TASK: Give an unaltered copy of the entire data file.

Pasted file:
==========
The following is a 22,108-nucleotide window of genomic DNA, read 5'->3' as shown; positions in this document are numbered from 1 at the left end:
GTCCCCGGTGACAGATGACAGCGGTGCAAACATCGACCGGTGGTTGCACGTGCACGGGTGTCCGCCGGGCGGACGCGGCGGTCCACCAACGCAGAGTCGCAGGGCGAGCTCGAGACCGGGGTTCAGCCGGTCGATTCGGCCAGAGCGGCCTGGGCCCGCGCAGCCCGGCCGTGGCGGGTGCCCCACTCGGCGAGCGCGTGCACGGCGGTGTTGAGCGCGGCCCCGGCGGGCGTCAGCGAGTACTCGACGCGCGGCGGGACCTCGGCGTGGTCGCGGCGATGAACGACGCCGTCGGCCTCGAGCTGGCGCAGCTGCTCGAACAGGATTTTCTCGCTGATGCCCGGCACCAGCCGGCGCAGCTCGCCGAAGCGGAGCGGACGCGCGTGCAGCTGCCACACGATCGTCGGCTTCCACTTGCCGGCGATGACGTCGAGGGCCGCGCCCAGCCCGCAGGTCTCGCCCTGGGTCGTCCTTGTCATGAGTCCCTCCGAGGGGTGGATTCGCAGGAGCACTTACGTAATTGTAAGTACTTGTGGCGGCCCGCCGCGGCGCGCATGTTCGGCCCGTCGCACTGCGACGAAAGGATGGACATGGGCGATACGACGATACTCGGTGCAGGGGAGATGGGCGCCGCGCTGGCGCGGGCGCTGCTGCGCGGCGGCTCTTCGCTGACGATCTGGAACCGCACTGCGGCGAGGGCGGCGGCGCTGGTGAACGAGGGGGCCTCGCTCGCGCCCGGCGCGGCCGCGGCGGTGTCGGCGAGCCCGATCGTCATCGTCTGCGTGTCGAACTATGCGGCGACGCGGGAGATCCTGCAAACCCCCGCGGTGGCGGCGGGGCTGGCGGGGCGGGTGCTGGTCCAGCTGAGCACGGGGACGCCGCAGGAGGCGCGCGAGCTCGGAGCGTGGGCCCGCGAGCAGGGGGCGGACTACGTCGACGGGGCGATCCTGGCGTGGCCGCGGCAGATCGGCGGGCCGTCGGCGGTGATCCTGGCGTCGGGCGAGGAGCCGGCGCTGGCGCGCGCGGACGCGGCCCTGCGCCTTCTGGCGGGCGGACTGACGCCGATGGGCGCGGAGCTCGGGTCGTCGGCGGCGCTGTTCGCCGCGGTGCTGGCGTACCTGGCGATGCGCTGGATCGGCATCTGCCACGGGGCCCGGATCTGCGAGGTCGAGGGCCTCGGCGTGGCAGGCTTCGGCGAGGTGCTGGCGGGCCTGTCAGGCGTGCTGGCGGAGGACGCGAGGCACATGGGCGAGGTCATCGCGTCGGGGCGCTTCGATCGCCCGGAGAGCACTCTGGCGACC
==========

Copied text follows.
The following is a 22,108-nucleotide window of genomic DNA, read 5'->3' as shown; positions in this document are numbered from 1 at the left end:
GTCCCCGGTGACAGATGACAGCGGTGCAAACATCGACCGGTGGTTGCACGTGCACGGGTGTCCGCCGGGCGGACGCGGCGGTCCACCAACGCAGAGTCGCAGGGCGAGCTCGAGACCGGGGTTCAGCCGGTCGATTCGGCCAGAGCGGCCTGGGCCCGCGCAGCCCGGCCGTGGCGGGTGCCCCACTCGGCGAGCGCGTGCACGGCGGTGTTGAGCGCGGCCCCGGCGGGCGTCAGCGAGTACTCGACGCGCGGCGGGACCTCGGCGTGGTCGCGGCGATGAACGACGCCGTCGGCCTCGAGCTGGCGCAGCTGCTCGAACAGGATTTTCTCGCTGATGCCCGGCACCAGCCGGCGCAGCTCGCCGAAGCGGAGCGGACGCGCGTGCAGCTGCCACACGATCGTCGGCTTCCACTTGCCGGCGATGACGTCGAGGGCCGCGCCCAGCCCGCAGGTCTCGCCCTGGGTCGTCCTTGTCATGAGTCCCTCCGAGGGGTGGATTCGCAGGAGCACTTACGTAATTGTAAGTACTTGTGGCGGCCCGCCGCGGCGCGCATGTTCGGCCCGTCGCACTGCGACGAAAGGATGGACATGGGCGATACGACGATACTCGGTGCAGGGGAGATGGGCGCCGCGCTGGCGCGGGCGCTGCTGCGCGGCGGCTCTTCGCTGACGATCTGGAACCGCACTGCGGCGAGGGCGGCGGCGCTGGTGAACGAGGGGGCCTCGCTCGCGCCCGGCGCGGCCGCGGCGGTGTCGGCGAGCCCGATCGTCATCGTCTGCGTGTCGAACTATGCGGCGACGCGGGAGATCCTGCAAACCCCCGCGGTGGCGGCGGGGCTGGCGGGGCGGGTGCTGGTCCAGCTGAGCACGGGGACGCCGCAGGAGGCGCGCGAGCTCGGAGCGTGGGCCCGCGAGCAGGGGGCGGACTACGTCGACGGGGCGATCCTGGCGTGGCCGCGGCAGATCGGCGGGCCGTCGGCGGTGATCCTGGCGTCGGGCGAGGAGCCGGCGCTGGCGCGCGCGGACGCGGCCCTGCGCCTTCTGGCGGGCGGACTGACGCCGATGGGCGCGGAGCTCGGGTCGTCGGCGGCGCTGTTCGCCGCGGTGCTGGCGTACCTGGCGATGCGCTGGATCGGCATCTGCCACGGGGCCCGGATCTGCGAGGTCGAGGGCCTCGGCGTGGCAGGCTTCGGCGAGGTGCTGGCGGGCCTGTCAGGCGTGCTGGCGGAGGACGCGAGGCACATGGGCGAGGTCATCGCGTCGGGGCGCTTCGATCGCCCGGAGAGCACTCTGGCGACC